Washington Crossing, History Vacation, Delaware River
How to Reach Washington Crossing PA:
By Auto: From the south take Route 95 to Baltimore, Stay on route 95 as it turns into 295 past
Philadelphia. Find the turn off near the New Jersey State line, the last exit on 95 before crossing the
Delaware River. Head north on Route 32, River Road.
From the north, Route 95 to the Delaware River, the first exit in Pa on I-95. Head north on River Road.
By air: Philadelphia airport and rental car
When to Go To Washington Crossing: April is a good month to visit because you
might combine your visit to Washington Crossing with a visit to Longwood Gardens
where on the second or third week in April the tulip gardens are in full bloom.
Otherwise May until October are good months to visit and enjoy outdoor activities.
Christmas Eve commemorates the crossing with a costumed reenactment.
At Pennsylvania's Washington Crossing State Park you can see the McConkey
- Delaware River Crossing, McConkey Tavern
Tavern that provided shelter for Washington as he prepared his army for the
Delaware River Crossing
George Washington fought battles along the old post road that runs through the
- Trail Of History Battle Sites
brandywine River Valley north of Philadelphia. You can visit those sites on what
Pennsylvania calls its "Trail of History."
These historic sites are not far from Route One and the high-speed interstate,
The museum commemorating Washington's crossing of the Delaware and the
- Brandywine Battlefield Park, Battlefield Museums
Brandywine Battlefield Park, where Washington lost the battle that led to the fall of
Philadelphia, can be historic bookends for a tour of Pennsylvania's Delaware
River Valley and its Revolutionary War history.
The Delaware also offers steam train rides in New Hope, the Franklin Mint on
- Delaware Valley Sightseeing
Route One, upscale shopping at Kennett Square, three generations of Wyeth
family art at the Brandywine River Museum, the Winterthur Estate in nearby
Delaware, and one thousand acres of formal gardens with 3,000 types of orchids
at Longwood Gardens.
In the center of all this history, you can tour of the City of Philadelphia with its
Liberty Bell, historic Colonial buildings, the Franklin Institute's science exhibits,
and the Philadelphia Museum of Art with its rooms full of sculpture by Rodin.
Washington Crossing State Park, thirty miles north of Philadelphia, is a 500-acre
- Washington Crossing State Park
preserve that commemorates the crossing of the Delaware River by the Colonial
Army on a stormy Christmas night in 1776. The Thomas-Neely House, a farm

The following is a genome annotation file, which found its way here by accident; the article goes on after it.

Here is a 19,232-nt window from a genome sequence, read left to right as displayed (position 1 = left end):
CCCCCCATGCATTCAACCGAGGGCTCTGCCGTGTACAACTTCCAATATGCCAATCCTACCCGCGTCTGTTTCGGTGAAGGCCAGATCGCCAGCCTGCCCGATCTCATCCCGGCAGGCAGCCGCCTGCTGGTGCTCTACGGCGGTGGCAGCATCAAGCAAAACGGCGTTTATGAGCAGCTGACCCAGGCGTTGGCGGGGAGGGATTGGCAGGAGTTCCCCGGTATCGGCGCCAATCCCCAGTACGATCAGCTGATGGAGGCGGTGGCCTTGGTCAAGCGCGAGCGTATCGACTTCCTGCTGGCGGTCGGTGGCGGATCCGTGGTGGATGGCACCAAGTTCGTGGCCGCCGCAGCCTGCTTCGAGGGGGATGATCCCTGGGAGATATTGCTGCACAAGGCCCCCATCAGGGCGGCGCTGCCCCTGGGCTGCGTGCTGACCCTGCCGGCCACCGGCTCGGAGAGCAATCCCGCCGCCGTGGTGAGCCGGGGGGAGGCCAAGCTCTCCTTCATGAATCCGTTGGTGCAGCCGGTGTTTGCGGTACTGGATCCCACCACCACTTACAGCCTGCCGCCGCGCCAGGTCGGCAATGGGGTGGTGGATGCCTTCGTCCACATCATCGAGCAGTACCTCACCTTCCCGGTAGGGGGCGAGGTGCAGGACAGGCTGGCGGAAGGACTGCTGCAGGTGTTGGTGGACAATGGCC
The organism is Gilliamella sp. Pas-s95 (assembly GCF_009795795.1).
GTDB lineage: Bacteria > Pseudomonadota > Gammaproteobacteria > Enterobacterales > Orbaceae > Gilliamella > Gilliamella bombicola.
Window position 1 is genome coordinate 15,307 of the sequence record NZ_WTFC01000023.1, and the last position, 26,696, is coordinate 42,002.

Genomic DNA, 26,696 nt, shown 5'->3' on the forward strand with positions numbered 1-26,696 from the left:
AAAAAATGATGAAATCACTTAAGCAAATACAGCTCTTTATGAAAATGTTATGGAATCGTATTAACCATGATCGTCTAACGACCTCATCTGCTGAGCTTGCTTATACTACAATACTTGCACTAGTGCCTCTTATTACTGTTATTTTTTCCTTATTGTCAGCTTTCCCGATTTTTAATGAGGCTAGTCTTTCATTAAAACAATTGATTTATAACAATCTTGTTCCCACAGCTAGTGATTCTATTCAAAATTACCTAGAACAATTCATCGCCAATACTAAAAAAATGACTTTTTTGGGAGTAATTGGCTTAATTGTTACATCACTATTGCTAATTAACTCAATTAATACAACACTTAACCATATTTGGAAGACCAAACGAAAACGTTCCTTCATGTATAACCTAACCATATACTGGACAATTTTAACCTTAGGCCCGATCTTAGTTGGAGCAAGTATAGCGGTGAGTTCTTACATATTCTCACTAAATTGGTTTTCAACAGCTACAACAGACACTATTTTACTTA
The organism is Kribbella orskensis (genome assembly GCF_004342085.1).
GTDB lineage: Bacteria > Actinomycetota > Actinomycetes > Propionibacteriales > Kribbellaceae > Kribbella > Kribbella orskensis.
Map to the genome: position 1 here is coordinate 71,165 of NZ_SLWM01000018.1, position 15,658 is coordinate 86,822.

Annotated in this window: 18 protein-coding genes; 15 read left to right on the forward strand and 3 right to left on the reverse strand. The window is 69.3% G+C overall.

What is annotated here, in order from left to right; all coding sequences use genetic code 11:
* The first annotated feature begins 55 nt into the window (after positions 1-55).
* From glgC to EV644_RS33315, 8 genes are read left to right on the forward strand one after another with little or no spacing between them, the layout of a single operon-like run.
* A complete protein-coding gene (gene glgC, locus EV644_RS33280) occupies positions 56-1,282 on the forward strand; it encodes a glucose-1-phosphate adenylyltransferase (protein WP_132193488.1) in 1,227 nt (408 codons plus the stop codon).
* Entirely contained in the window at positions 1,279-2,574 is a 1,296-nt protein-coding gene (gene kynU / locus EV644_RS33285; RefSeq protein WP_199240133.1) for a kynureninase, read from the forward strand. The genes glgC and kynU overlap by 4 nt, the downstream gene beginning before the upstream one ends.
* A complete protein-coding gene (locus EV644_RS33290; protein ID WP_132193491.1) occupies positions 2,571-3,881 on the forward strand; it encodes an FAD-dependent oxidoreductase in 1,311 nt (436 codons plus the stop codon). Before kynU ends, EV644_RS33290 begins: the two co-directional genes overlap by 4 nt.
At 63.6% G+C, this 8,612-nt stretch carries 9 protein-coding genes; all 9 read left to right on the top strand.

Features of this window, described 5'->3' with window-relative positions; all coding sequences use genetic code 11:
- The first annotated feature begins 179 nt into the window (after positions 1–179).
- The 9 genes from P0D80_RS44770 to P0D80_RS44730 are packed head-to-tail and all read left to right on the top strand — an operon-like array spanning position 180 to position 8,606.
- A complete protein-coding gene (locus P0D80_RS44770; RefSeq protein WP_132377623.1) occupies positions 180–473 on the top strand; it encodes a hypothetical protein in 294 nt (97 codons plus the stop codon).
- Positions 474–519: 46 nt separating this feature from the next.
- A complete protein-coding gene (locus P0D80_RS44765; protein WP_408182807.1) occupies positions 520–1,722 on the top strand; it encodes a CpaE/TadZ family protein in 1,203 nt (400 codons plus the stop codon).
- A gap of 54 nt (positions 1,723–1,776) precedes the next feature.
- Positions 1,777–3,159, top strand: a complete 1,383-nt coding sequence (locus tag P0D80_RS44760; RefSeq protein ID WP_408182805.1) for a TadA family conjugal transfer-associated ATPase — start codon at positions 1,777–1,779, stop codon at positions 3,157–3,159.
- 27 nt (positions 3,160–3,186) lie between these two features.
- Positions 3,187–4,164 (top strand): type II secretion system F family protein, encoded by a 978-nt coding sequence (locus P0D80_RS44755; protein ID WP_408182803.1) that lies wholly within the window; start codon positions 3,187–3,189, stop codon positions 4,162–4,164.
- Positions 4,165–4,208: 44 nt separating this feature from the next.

used as a hospital for Washington's army still stands as does the 1752 McConkey
Ferry Inn and Tavern building where Washington reportedly dined with his
commanders before the crossing. Washington loaded his 2,400 troops aboard
40 open boats normally used to carry pig iron and, with the help of New England
fishermen skilled with open boats, he moved them across the ice-choked river in
the middle of a blizzard. You can still see where they landed on the New Jersey
side at Johnson's Ferry and the trail were they started an eight-mile march to fight
the Battle of Trenton.
The rutted trail taken by the Colonial soldiers leaves the river beside the 1740s
Johnson Ferry House and heads through the woods towards Trenton were
Washington's army surprised the mercenary army of British-led Hessians soldiers
and won the battle, a turning point for the Colonial army.
After the battle in which the colonial troops captured 900 Hessians and killed or
wounded over 100 to just a few casualties for Washington, the colonials returned
across the river to the McConkey Tavern where they held the captured Hessian
officers briefly in a second floor room.
The McConkey Tavern at Washington Crossing State Park
served as an inn on the stagecoach line between New York and
Philadelphia and served as George Washington's
Headquarters during the planning of the Battle of Trenton.
The walkway over the steel bridge beside the tavern leads to a bike and
- Bike Trails On The Delaware River
walking trail beside the river on the New Jersey side where loop trails range
from seven to seventy miles along the Delaware and Raritan Canal.
During December and on holidays throughout the year at Washington's
Crossing, costumed guides cook meals over open-hearth colonial-style
ovens while soldiers drill and practice for the battle. Each Christmas, a hardy
bunch of re-enactors launches replica boats to live again that wintry crossing
during the War of Independence.
The tavern is the centerpiece of a cluster of thirteen
buildings constructed in the 18th and 19th century where a
ferry once transported cargo and passengers across the
A paved walking and biking trail runs between the
antique buildings and makes for good handicap access.
Re-enactors take the part of
Demonstrations of colonial
Photos Bucks County Tourism
Photos Courtesy Bucks County Tourism
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The McConkey Tavern, on the banks
of the Delaware River, served as
George Washington's Headquarters
during the Battle of Trenton
Costumed soldiers drill for the crossing of
the Delaware each Christmas